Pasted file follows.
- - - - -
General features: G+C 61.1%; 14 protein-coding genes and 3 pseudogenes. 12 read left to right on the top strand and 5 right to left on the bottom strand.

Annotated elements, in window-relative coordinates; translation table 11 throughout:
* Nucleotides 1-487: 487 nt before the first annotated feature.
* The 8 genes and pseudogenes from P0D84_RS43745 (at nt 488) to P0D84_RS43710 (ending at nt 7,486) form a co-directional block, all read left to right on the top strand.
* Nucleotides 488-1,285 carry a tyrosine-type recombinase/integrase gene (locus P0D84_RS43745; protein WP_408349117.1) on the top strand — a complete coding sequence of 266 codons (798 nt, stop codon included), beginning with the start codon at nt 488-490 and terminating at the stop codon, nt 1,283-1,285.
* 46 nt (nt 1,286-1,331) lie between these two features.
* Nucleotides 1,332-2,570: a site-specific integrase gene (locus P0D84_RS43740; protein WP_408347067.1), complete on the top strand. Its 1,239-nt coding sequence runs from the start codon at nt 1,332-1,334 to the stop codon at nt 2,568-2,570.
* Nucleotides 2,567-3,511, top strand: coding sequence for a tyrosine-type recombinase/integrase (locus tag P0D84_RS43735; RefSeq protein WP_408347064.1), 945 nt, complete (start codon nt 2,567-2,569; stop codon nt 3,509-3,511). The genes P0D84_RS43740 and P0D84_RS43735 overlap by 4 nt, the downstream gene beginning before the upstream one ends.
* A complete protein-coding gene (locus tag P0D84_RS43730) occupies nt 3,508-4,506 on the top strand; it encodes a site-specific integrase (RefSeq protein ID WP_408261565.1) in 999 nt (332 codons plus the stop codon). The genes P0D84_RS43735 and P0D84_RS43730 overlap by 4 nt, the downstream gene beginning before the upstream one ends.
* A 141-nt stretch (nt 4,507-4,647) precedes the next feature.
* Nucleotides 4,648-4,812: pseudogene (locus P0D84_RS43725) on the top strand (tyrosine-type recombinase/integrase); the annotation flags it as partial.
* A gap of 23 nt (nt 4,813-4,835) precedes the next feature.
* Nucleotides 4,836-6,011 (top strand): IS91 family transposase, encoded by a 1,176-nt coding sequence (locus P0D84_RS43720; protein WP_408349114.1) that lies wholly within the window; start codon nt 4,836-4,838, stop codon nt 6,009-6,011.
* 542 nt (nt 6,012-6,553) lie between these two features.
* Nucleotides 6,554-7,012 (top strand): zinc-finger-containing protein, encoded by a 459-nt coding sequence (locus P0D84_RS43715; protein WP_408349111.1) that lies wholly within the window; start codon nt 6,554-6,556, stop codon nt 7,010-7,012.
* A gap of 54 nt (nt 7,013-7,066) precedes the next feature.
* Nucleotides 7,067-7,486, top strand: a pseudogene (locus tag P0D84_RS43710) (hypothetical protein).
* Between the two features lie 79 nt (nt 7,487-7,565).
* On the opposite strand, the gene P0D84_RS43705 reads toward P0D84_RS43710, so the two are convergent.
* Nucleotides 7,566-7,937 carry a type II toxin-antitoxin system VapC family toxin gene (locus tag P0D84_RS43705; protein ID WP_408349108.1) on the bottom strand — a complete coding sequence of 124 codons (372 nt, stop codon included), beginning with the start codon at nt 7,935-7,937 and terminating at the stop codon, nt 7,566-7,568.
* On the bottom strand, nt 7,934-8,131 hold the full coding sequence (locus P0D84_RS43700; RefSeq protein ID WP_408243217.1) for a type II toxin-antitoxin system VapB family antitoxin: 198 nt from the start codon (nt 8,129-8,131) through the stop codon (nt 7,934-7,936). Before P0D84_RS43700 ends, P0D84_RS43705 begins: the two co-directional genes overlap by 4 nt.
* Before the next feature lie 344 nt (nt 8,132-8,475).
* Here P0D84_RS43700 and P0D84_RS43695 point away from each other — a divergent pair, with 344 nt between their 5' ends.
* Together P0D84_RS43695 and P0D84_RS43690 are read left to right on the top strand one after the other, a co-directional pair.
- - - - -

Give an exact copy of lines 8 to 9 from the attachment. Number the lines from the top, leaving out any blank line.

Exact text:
* Nucleotides 2,567-3,511, top strand: coding sequence for a tyrosine-type recombinase/integrase (locus tag P0D84_RS43735; RefSeq protein WP_408347064.1), 945 nt, complete (start codon nt 2,567-2,569; stop codon nt 3,509-3,511). The genes P0D84_RS43740 and P0D84_RS43735 overlap by 4 nt, the downstream gene beginning before the upstream one ends.
* A complete protein-coding gene (locus tag P0D84_RS43730) occupies nt 3,508-4,506 on the top strand; it encodes a site-specific integrase (RefSeq protein ID WP_408261565.1) in 999 nt (332 codons plus the stop codon). The genes P0D84_RS43735 and P0D84_RS43730 overlap by 4 nt, the downstream gene beginning before the upstream one ends.